10 Foods I Miss the Most From Korea

Over the summer, I studied abroad through a KU program in Gwangju, Gyeonggi-do, South Korea. One of the best things to do when in a different country is to try the different foods. Though I went in expecting all the food to be way too spicy for me and worried I wouldn’t like anything, this isn’t what I found. Though some food is extremely spicy, I found most of it to be perfectly seasoned and delicious. Since I’ve been home for a while now, reverse culture shock is hitting me rough. I’m missing so many of the foods there, so here’s a list of my top 10 foods that I miss:




Ok listen. Waffles are more of a breakfast food in America, which I love, but they just go so much harder in Korea. Everywhere you go, you’ll be able to find a dessert waffle place. These shops most commonly sell them with ice cream, nutella, sweet cream, or any other sweets. My favorite ones were always with apple jam and sweet cream. Plus they were usually only around $3!!



Korean BBQ is one of the most iconic foods to get in Korea, and also one of my favorites. Every BBQ place has its own style and specialty, so it’s fun to see how every place does it a little differently. The best part about Korean BBQ is getting to cook the food yourself! There’s something much more appealing about cooking when you don’t have to deal with the clean up. Similar to yanggochi, the best places to go are the unlimited places, so you can eat as much as you possibly can! Some of my favorite meats include pork belly (samgyeopsal - 삼겹살), thin sliced brisket (chadolbaegi - 차돌박이), and marinated beef (bulgogi - 불고기).



An iconic beverage. Soju (소주) is a staple in Korean culture. It is most noted for its green bottle and can be easily found in convenience stores for very cheap. Since it is similar to vodka, the drink comes in a variety of flavors to make it taste much better than the typical “fresh” flavor. The best ones are grapefruit and peach. Additionally, you can mix soju and beer to make somaek (소맥). 

Image credit: https://spoonuniversity.com/lifestyle/a-definitive-ranking-of-the-best-soju-flavors




Tom N Toms is a chain that I would compare to Starbucks. It’s a coffee shop that’s extremely common around Korea. This shop has the best peach tea that I’ve ever had--to the point that it’s more peach juice than tea. The flavor is so strong and sweet that it really tastes like you’re eating a peach. This is one of the foods that I would truly do anything to be able to have access to it on a daily basis. Even though Tom N Toms has my favorite peach tea, almost anywhere I got it from had very similar peach juice-like tea. Tom N Toms also sells pretzels that are out of this world--the best being the cream cheese and pizza flavors. They’re a great late night study snack. 



Yanggochi (양꼬치) are lamb skewers, which are to die for. You can usually choose whether the meat is marinated or not, but marinated is always the way to go. The meat is super tender and flavorful, which makes it easy to eat 20 skewers. The best places to go are all-you-can-eat restaurants that let you cook the skewers yourself.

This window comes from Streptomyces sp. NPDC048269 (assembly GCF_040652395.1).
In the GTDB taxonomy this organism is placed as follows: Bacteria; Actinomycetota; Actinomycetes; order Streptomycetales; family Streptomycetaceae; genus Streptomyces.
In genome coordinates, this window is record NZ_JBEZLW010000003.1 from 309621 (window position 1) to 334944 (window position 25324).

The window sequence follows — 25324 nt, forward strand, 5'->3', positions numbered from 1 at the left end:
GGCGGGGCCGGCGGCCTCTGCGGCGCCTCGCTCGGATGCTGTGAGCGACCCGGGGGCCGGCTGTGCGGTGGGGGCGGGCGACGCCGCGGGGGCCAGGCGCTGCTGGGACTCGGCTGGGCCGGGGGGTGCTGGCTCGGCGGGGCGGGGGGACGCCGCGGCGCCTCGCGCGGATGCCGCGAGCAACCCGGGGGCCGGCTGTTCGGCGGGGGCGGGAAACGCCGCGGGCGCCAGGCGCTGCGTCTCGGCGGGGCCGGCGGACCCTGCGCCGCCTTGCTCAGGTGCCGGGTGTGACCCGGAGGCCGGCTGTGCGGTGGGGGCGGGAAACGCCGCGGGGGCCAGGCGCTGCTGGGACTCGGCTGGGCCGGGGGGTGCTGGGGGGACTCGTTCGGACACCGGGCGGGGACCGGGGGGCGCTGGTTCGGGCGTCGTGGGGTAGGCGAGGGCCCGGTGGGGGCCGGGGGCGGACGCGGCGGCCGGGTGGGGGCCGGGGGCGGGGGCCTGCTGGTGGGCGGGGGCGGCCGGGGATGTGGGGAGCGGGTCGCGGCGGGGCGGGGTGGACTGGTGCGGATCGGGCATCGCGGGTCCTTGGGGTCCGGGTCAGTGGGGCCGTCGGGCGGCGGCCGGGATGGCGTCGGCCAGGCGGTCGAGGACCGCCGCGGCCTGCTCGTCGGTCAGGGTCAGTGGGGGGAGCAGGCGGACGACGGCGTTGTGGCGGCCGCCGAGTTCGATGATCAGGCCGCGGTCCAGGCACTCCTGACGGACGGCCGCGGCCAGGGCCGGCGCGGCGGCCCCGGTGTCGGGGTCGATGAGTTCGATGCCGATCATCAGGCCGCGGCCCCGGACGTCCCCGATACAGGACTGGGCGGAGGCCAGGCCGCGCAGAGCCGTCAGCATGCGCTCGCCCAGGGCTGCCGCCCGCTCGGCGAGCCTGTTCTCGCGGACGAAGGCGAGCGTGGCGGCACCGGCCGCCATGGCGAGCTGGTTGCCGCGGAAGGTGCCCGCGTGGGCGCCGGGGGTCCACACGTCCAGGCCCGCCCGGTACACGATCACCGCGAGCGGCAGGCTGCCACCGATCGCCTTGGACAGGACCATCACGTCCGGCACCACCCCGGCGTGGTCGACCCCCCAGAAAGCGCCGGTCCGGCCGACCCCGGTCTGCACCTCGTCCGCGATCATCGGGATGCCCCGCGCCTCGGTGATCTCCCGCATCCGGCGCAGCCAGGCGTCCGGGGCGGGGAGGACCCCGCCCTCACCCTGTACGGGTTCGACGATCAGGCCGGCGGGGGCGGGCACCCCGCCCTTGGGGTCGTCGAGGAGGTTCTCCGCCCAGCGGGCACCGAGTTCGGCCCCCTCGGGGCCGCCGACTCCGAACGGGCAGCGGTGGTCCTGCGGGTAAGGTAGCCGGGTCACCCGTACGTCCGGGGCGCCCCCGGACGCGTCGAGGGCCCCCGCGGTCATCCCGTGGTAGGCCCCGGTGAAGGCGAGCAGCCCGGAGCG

Even though I’ve always been a big fan of bubble tea, the bubble tea places in Korea are next level. Coming home, none of the teas I’ve had seem to have as much flavor or are nearly as pretty as the ones there. My favorites there were the chocolate, brown sugar, and strawberry milk teas. 



Though I love fried chicken here in the states, there’s something about Korean fried chicken that makes it so incredibly delicious. The difference comes in how the chicken is fried twice to help get out extra fat and make the chicken extra crispy, while the meat stays very moist. The batter is lighter than American ones too, and tastes phenomenal even served plain (though there are other sauce options available as well). If you ever find yourself in Sinchon (신촌) in Seoul, then you have to check out Dasarang Chicken (다사랑치킨).



Sundubu jjigae (순두부 찌개) is essentially spicy soft tofu stew. Now, before you keep reading just because you saw tofu, let me explain. This stew is so delicious, it might just take the spot as my favorite food from Korea. Between the tofu in it and dipping spoonfuls of rice into the stew, the spice levels are manageable. You can also put eggs, seafood, dumplings, or any other variety of items into the stew! The flavors and warmth of this stew are truly unmatched. 



Jjimdak (찜닭) is Korean braised chicken with vegetables and sweet potato noodles called (dangmyeon - 당면). Generally, you can get a soy sauce or spicy variation of the dish. Often, the jjimdak will also come with rice cakes (tteok - 떡), dumplings, or even sweet potatoes or pineapple.  I discovered this food close to the end of my trip, but it easily became one of my favorite dishes. The best way to order it is with cheese! Then, the jjimdak will come with an entire layer of melted cheese over the top.


Listen, Korea in the summer is hot and humid. So, what’s the best solution? Bingsu (빙수). Bingsu is shaved ice with a variety of toppings, syrups, and condensed milk. On hot days, there’s nothing better than this cold dessert. One of my favorite places to go was this chain called Sulbing (설빙), so definitely find this place if you’re ever in Korea. My favorite flavors are the strawberry macaron, oreo brownie, and blueberry cheesecake.